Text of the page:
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Trouble On the Horizon for
Genetically Modified Crops?


ScienceDaily (June 20, 2012) — Pests
are adapting to genetically modified
crops in unexpected ways,
researchers have discovered. The
findings underscore the importance of
closely monitoring and countering
pest resistance to biotech crops.

 Resistance of cotton bollworm to
insect-killing cotton plants involves
more diverse genetic changes than
expected, an international research
team reports in the journal
Proceedings of the National
Academy of Sciences.
To decrease sprays of broad-
spectrum insecticides, which can
harm animals other than the target
pests, cotton and corn have been
genetically engineered to produce
toxins derived from the bacterium
Bacillus thuringiensis, or Bt.
Bt toxins kill certain insect pests but
are harmless to most other creatures
including people. These
environmentally friendly toxins have
been used for decades in sprays by
organic growers and since 1996 in
engineered Bt crops by mainstream
farmers.
Over time, scientists have learned,
initially rare genetic mutations that
confer resistance to Bt toxins are
becoming more common as a
growing number of pest populations
adapt to Bt crops.
In the first study to compare how
pests evolve resistance to Bt crops in
the laboratory vs. the field,
researchers discovered that while
some the of the lab-selected
mutations do occur in the wild
populations, some mutations that
differ markedly from those seen in the
lab are important in the field.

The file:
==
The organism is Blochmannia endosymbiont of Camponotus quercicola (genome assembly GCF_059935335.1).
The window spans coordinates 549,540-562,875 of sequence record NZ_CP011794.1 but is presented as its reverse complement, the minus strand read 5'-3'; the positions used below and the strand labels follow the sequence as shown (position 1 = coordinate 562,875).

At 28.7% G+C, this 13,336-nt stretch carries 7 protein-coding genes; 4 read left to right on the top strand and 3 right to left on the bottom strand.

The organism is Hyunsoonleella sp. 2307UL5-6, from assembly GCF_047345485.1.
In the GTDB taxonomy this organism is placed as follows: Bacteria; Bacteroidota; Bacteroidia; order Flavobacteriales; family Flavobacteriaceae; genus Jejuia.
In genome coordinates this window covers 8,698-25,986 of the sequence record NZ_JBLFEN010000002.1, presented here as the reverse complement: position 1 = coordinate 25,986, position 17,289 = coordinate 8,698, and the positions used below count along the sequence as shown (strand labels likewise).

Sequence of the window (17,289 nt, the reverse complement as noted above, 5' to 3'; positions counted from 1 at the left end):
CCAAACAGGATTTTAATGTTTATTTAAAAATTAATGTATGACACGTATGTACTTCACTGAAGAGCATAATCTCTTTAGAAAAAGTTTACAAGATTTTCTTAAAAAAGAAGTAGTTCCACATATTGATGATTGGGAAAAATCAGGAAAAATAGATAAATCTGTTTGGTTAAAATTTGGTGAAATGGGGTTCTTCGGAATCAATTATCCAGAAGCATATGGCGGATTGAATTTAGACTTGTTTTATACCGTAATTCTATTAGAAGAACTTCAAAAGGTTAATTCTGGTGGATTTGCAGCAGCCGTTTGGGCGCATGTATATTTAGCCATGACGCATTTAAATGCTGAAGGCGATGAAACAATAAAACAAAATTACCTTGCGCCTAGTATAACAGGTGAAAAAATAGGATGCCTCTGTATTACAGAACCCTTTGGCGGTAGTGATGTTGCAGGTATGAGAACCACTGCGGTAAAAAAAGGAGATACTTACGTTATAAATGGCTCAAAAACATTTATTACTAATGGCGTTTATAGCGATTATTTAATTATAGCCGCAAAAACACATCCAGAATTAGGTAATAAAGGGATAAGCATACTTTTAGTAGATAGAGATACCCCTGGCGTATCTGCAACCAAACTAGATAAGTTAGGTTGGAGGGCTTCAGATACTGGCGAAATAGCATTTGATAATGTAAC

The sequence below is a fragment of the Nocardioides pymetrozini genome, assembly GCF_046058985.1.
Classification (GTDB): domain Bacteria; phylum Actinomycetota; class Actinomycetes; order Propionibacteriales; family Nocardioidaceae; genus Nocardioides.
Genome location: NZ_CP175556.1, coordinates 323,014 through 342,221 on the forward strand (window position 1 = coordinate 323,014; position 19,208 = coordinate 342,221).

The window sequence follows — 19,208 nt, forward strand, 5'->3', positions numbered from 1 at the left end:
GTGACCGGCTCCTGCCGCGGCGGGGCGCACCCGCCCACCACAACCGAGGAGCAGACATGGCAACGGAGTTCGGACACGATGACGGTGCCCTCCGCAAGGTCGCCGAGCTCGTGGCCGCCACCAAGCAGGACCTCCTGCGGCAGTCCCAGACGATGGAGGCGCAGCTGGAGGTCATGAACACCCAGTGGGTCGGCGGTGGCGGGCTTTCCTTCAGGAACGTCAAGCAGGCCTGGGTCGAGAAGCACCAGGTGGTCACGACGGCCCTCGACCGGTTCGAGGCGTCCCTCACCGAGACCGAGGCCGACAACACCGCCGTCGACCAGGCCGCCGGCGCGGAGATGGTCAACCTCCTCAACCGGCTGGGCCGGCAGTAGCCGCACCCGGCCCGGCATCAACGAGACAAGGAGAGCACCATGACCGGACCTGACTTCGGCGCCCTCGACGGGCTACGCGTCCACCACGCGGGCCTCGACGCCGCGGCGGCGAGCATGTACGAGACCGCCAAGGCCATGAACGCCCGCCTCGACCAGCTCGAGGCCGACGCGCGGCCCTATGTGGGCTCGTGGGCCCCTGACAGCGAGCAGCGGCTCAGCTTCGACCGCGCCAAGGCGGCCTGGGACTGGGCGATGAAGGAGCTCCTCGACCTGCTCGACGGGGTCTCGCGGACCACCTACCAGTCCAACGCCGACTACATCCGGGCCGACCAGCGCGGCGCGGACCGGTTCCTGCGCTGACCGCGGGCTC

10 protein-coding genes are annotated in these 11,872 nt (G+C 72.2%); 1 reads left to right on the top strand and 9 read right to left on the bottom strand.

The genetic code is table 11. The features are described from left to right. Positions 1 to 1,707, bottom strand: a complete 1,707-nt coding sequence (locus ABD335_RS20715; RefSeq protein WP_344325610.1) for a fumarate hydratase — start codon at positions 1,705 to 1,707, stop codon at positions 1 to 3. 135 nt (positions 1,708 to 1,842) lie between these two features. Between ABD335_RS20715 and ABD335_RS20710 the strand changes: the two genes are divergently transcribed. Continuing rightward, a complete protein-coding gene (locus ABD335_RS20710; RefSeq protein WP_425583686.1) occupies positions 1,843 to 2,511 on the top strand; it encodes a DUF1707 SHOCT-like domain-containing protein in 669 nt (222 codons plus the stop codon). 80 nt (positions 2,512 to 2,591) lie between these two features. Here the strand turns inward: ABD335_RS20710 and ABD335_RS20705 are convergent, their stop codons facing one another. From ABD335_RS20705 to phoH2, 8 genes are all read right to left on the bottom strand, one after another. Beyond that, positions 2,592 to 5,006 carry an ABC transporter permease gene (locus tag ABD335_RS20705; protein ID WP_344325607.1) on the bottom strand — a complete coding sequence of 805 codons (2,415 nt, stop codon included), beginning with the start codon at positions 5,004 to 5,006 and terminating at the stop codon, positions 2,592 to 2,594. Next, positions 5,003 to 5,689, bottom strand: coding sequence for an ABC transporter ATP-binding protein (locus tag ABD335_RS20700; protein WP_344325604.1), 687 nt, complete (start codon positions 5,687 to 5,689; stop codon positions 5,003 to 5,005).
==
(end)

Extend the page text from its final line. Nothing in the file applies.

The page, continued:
Caterpillars of the cotton bollworm,
Helicoverpa armigera, can munch
on a wide array of plants before
emerging as moths. This species is the
major cotton pest in China, where the
study was carried out.
Bruce Tabashnik, head of the
department of entomology at the
University of Arizona College of
Agriculture and Life Sciences, who co-
authored the study, considers the
findings an early warning to farmers,
regulatory agencies and the biotech
industry.
"Scientists expected the insects to
adapt, but we're just finding out now
how they're becoming resistant in the
field," Tabashnik said.
To avoid surprises, researchers have
exposed cotton bollworm populations
to Bt toxins in controlled lab
experiments and studied the genetic
mechanisms by which the insects
adapt.
"We try to stay ahead of the game," he
said. "We want to anticipate what
genes are involved, so we can
proactively develop strategies to
sustain the efficacy of Bt crops and
reduce reliance on insecticide sprays.
The implicit assumption is what we
learn from lab-selected resistance will
apply in the field."
That assumption, according to
Tabashnik, had never been tested
before for resistance to Bt crops.
Now for the first time, the
international team gathered genetic
evidence from pests in the field,
enabling them to directly compare the
genes involved in the resistance of
wild and lab-reared populations.
They found some resistance-
conferring mutations in the field were
the same as in lab-reared pests, but
some others were strikingly different.
"We found exactly the same mutation
in the field that was detected in the
lab," Tabashnik said. "But we also
found lots of other mutations, most
of them in the same gene and one in
a completely different gene."
A major surprise came when the team
identified two unrelated, dominant